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though this form of writing may not be the most elegant, and necessarily presumes a good degree of elementary knowledge in the Reader, it is scarcely requisite to inform the Student in the Law that, when appended to decided cases, it is most useful for memory, reference, and study.
In this attempt the Writer feels that he has to contend with the salutary prejudice always existing against innovation in any thing deemed established. But as utility is certainly a very sufficient reason for departing from an usage, it is the interest of the profession not always to discourage it; and the attempt must be made in order to give a chance for improvement.
In stating the Cases, the Writer has deviated somewhat from that abstract and axiomatic way, which, though justly entitled to the praise of forcible condensation, and elaborate precision, with respect to the subject matter, has too often fallen into obscurity, by the omission of material points. To avoid this defect, the Writer has stated, with such fulness as to render misconception impossible, both the narrative of the case, the main argument of Counsel, and the observations of the Judge in pronouncing his decision. He is under little apprehension but that this part of the Reports will meet with the approbation of the Profession.
In the present state both of our Law and Commerce, the Writer deems it unnecessary to say any thing of the importance of the decisions of Nisi Prius to the profession and the country. They are, in fact, the law of trade and commerce as seen in the practice of the Courts.
The whole commercial dealings of the country are herein brought before the Courts, and discussed in the first instance. The Law is explained and administered by Judges who, without departing from its necessary certainty, have extended principles so as to embrace the new forms of commerce. The law learning of a former age ran in the channel of real property. The changing circumstances of the times have introduced another equally powerful source, and extensive object, of national wealth and dealing. The law has necessarily followed this change.
It may indeed be a question for the impartiality of future times, whether the learning, precision, and accuracy--the compass given to principle without violating fixed rules, and the reconciliation of the substantial justice of the Courts of Equity with the strictness of the maxims of the common law, (introduced within these last fifty years) be not entitled even to greater praise, than the subtle logic of earlier times as applied to cases of real property.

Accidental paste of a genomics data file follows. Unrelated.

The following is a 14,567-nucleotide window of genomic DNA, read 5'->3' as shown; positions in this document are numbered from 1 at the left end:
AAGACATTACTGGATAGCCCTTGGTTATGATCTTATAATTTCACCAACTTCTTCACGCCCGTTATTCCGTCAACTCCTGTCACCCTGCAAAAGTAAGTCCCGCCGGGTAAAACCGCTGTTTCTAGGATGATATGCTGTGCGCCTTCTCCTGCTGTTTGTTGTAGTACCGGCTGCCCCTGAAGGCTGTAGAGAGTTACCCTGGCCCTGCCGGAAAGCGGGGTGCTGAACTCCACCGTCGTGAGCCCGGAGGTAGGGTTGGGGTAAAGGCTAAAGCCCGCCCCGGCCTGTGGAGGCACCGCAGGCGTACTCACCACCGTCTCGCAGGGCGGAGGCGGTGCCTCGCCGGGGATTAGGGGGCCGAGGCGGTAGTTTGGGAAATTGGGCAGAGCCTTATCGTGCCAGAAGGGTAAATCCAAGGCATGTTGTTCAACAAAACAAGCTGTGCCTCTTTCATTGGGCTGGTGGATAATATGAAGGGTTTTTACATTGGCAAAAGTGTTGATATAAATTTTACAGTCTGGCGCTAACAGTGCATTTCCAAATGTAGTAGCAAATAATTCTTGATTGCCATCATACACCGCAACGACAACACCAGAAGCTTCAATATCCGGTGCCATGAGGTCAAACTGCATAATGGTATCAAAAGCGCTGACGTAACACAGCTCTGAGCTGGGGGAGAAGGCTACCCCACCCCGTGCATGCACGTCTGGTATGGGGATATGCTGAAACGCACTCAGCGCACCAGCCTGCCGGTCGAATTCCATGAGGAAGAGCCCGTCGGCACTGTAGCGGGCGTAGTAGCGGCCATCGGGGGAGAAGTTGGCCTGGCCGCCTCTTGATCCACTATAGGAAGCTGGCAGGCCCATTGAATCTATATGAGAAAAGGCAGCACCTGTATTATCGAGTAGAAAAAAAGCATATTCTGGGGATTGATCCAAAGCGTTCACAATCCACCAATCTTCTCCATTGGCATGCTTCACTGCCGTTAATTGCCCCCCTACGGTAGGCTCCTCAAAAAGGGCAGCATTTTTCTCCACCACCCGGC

Page 6. In Holland v. Jourdine, in the fourth line of the text, for “ defendant," read “ plaintiff.” And in line 17, substitate likewise the word “ plaintiff,” for “ defendant.”
Page 20, line 21. For “defendant," read, “ plaintiff.”
Page 95. In the marginal note, instead of “ Held that B. could not, &c.” read, “ Held that A. could not, &c.”
Page 172. In Cumming v. Roebuck, in the marginal note, instead of " he cannot object,” read, “the defendant cannot object."
13 43 77 149
AUSTIN and Another v.
Drew Ashlin v. White Arbouin and Another, As
signees of Gowen, a bankrupt, 0. Tritton and
Others Adams v. Noble Arbouin o. Hanbury Anderson o. Sinderson Allen and Another, As
signees of Prior, a bankrupt, o. Imlett and Nicholls
Back and Another, Assign126
of Burrough and 987 Wynne, o. Gooch
Barton o. Glover
Bondrett v. Hentigg 408 Baddeley v. Mortlock and 248 Wife 575 Brown and Another, As591 signees of Riorden, v.
and Others 641 Bancroft v. Hall
Bell and Others v. Nixon
$13 signees of Curtin, o. Pack-
ham and Wife
Farmer 0. Joseph
Fairlie v. Christie
554 Fermor v. Phillips
Craven and Others o. Ryder 100 Gernon v. Royal Exchange
Assurance Corporation 49
Gross and Another o. Le
Gaskell v. Lindsay